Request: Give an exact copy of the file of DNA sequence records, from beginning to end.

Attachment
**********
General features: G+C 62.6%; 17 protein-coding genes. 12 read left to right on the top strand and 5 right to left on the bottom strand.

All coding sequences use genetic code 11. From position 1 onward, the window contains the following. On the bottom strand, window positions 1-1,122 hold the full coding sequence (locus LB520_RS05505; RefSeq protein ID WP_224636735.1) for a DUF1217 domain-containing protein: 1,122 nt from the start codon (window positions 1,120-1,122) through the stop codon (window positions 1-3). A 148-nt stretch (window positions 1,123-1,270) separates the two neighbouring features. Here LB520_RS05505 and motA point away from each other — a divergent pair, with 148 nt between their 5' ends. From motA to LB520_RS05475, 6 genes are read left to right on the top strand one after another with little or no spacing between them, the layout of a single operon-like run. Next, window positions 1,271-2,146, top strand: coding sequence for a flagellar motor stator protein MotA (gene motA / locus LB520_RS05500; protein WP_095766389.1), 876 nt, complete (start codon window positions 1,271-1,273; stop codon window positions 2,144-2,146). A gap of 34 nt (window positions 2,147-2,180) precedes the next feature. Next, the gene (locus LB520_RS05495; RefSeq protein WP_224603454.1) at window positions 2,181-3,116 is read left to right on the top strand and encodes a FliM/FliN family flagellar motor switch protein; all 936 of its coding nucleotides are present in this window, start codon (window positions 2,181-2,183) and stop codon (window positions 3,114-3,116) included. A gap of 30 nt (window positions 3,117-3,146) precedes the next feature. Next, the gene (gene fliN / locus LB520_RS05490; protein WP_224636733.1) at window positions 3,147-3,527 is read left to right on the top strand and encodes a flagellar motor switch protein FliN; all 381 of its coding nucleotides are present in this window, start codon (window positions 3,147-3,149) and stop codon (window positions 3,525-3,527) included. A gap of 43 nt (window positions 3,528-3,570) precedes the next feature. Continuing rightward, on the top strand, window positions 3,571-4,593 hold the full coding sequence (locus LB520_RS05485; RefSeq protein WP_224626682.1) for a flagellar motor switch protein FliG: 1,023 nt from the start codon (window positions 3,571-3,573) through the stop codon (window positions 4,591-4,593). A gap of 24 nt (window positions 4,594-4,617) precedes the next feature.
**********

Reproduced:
General features: G+C 62.6%; 17 protein-coding genes. 12 read left to right on the top strand and 5 right to left on the bottom strand.

All coding sequences use genetic code 11. From position 1 onward, the window contains the following. On the bottom strand, window positions 1-1,122 hold the full coding sequence (locus LB520_RS05505; RefSeq protein ID WP_224636735.1) for a DUF1217 domain-containing protein: 1,122 nt from the start codon (window positions 1,120-1,122) through the stop codon (window positions 1-3). A 148-nt stretch (window positions 1,123-1,270) separates the two neighbouring features. Here LB520_RS05505 and motA point away from each other — a divergent pair, with 148 nt between their 5' ends. From motA to LB520_RS05475, 6 genes are read left to right on the top strand one after another with little or no spacing between them, the layout of a single operon-like run. Next, window positions 1,271-2,146, top strand: coding sequence for a flagellar motor stator protein MotA (gene motA / locus LB520_RS05500; protein WP_095766389.1), 876 nt, complete (start codon window positions 1,271-1,273; stop codon window positions 2,144-2,146). A gap of 34 nt (window positions 2,147-2,180) precedes the next feature. Next, the gene (locus LB520_RS05495; RefSeq protein WP_224603454.1) at window positions 2,181-3,116 is read left to right on the top strand and encodes a FliM/FliN family flagellar motor switch protein; all 936 of its coding nucleotides are present in this window, start codon (window positions 2,181-2,183) and stop codon (window positions 3,114-3,116) included. A gap of 30 nt (window positions 3,117-3,146) precedes the next feature. Next, the gene (gene fliN / locus LB520_RS05490; protein WP_224636733.1) at window positions 3,147-3,527 is read left to right on the top strand and encodes a flagellar motor switch protein FliN; all 381 of its coding nucleotides are present in this window, start codon (window positions 3,147-3,149) and stop codon (window positions 3,525-3,527) included. A gap of 43 nt (window positions 3,528-3,570) precedes the next feature. Continuing rightward, on the top strand, window positions 3,571-4,593 hold the full coding sequence (locus LB520_RS05485; RefSeq protein WP_224626682.1) for a flagellar motor switch protein FliG: 1,023 nt from the start codon (window positions 3,571-3,573) through the stop codon (window positions 4,591-4,593). A gap of 24 nt (window positions 4,594-4,617) precedes the next feature.